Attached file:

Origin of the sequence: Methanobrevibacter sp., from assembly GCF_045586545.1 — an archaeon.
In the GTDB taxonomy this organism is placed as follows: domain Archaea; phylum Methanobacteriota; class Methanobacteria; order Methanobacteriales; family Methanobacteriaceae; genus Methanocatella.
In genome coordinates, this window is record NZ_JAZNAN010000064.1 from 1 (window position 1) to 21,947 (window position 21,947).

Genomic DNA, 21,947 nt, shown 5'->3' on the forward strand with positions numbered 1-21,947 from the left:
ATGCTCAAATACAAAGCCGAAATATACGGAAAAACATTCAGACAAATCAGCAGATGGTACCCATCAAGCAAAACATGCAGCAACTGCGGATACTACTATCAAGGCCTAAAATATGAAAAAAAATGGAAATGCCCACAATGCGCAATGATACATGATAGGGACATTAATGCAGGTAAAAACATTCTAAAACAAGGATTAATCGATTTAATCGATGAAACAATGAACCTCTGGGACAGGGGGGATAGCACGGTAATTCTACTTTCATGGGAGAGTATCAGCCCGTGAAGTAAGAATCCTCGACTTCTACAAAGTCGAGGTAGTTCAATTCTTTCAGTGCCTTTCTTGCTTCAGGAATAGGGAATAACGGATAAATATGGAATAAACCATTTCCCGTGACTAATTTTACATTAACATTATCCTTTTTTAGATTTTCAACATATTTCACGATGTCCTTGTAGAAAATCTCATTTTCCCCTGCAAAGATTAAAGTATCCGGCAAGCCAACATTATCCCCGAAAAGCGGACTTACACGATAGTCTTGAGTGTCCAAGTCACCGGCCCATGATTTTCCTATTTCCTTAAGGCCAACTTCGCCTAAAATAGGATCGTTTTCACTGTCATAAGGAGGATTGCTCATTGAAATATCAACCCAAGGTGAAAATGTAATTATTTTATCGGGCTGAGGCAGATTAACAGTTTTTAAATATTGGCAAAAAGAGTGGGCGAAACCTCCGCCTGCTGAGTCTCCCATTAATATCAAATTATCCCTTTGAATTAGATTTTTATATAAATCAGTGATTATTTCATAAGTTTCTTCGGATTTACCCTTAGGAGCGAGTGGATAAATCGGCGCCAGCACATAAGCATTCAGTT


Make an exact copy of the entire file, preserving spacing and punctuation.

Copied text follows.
Origin of the sequence: Methanobrevibacter sp., from assembly GCF_045586545.1 — an archaeon.
In the GTDB taxonomy this organism is placed as follows: domain Archaea; phylum Methanobacteriota; class Methanobacteria; order Methanobacteriales; family Methanobacteriaceae; genus Methanocatella.
In genome coordinates, this window is record NZ_JAZNAN010000064.1 from 1 (window position 1) to 21,947 (window position 21,947).

Genomic DNA, 21,947 nt, shown 5'->3' on the forward strand with positions numbered 1-21,947 from the left:
ATGCTCAAATACAAAGCCGAAATATACGGAAAAACATTCAGACAAATCAGCAGATGGTACCCATCAAGCAAAACATGCAGCAACTGCGGATACTACTATCAAGGCCTAAAATATGAAAAAAAATGGAAATGCCCACAATGCGCAATGATACATGATAGGGACATTAATGCAGGTAAAAACATTCTAAAACAAGGATTAATCGATTTAATCGATGAAACAATGAACCTCTGGGACAGGGGGGATAGCACGGTAATTCTACTTTCATGGGAGAGTATCAGCCCGTGAAGTAAGAATCCTCGACTTCTACAAAGTCGAGGTAGTTCAATTCTTTCAGTGCCTTTCTTGCTTCAGGAATAGGGAATAACGGATAAATATGGAATAAACCATTTCCCGTGACTAATTTTACATTAACATTATCCTTTTTTAGATTTTCAACATATTTCACGATGTCCTTGTAGAAAATCTCATTTTCCCCTGCAAAGATTAAAGTATCCGGCAAGCCAACATTATCCCCGAAAAGCGGACTTACACGATAGTCTTGAGTGTCCAAGTCACCGGCCCATGATTTTCCTATTTCCTTAAGGCCAACTTCGCCTAAAATAGGATCGTTTTCACTGTCATAAGGAGGATTGCTCATTGAAATATCAACCCAAGGTGAAAATGTAATTATTTTATCGGGCTGAGGCAGATTAACAGTTTTTAAATATTGGCAAAAAGAGTGGGCGAAACCTCCGCCTGCTGAGTCTCCCATTAATATCAAATTATCCCTTTGAATTAGATTTTTATATAAATCAGTGATTATTTCATAAGTTTCTTCGGATTTACCCTTAGGAGCGAGTGGATAAATCGGCGCCAGCACATAAGCATTCAGTT